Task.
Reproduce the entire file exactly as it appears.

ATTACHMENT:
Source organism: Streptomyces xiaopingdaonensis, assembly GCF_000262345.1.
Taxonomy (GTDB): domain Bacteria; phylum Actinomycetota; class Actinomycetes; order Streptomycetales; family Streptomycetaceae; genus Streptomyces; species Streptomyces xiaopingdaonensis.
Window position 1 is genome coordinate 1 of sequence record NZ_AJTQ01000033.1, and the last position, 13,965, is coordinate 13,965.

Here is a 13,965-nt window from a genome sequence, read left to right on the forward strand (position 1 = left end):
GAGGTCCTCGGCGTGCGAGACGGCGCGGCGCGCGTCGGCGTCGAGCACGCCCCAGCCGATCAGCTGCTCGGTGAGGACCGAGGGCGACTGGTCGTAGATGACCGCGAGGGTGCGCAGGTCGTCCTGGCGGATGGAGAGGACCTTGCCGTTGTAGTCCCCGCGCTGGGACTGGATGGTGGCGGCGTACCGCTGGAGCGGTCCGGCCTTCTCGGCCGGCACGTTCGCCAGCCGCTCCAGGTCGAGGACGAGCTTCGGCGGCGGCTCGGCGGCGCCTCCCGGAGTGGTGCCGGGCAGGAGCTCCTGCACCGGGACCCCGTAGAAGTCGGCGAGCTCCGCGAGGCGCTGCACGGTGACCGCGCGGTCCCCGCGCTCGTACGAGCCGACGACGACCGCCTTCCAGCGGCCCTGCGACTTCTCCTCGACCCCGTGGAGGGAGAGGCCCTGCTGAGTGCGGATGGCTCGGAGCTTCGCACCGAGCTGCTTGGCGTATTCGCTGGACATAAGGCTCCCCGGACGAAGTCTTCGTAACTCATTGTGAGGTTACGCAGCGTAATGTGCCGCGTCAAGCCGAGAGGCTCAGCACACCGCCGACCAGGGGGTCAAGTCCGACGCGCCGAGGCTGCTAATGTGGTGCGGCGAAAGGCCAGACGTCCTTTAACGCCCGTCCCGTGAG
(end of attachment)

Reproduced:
Source organism: Streptomyces xiaopingdaonensis, assembly GCF_000262345.1.
Taxonomy (GTDB): domain Bacteria; phylum Actinomycetota; class Actinomycetes; order Streptomycetales; family Streptomycetaceae; genus Streptomyces; species Streptomyces xiaopingdaonensis.
Window position 1 is genome coordinate 1 of sequence record NZ_AJTQ01000033.1, and the last position, 13,965, is coordinate 13,965.

Here is a 13,965-nt window from a genome sequence, read left to right on the forward strand (position 1 = left end):
GAGGTCCTCGGCGTGCGAGACGGCGCGGCGCGCGTCGGCGTCGAGCACGCCCCAGCCGATCAGCTGCTCGGTGAGGACCGAGGGCGACTGGTCGTAGATGACCGCGAGGGTGCGCAGGTCGTCCTGGCGGATGGAGAGGACCTTGCCGTTGTAGTCCCCGCGCTGGGACTGGATGGTGGCGGCGTACCGCTGGAGCGGTCCGGCCTTCTCGGCCGGCACGTTCGCCAGCCGCTCCAGGTCGAGGACGAGCTTCGGCGGCGGCTCGGCGGCGCCTCCCGGAGTGGTGCCGGGCAGGAGCTCCTGCACCGGGACCCCGTAGAAGTCGGCGAGCTCCGCGAGGCGCTGCACGGTGACCGCGCGGTCCCCGCGCTCGTACGAGCCGACGACGACCGCCTTCCAGCGGCCCTGCGACTTCTCCTCGACCCCGTGGAGGGAGAGGCCCTGCTGAGTGCGGATGGCTCGGAGCTTCGCACCGAGCTGCTTGGCGTATTCGCTGGACATAAGGCTCCCCGGACGAAGTCTTCGTAACTCATTGTGAGGTTACGCAGCGTAATGTGCCGCGTCAAGCCGAGAGGCTCAGCACACCGCCGACCAGGGGGTCAAGTCCGACGCGCCGAGGCTGCTAATGTGGTGCGGCGAAAGGCCAGACGTCCTTTAACGCCCGTCCCGTGAG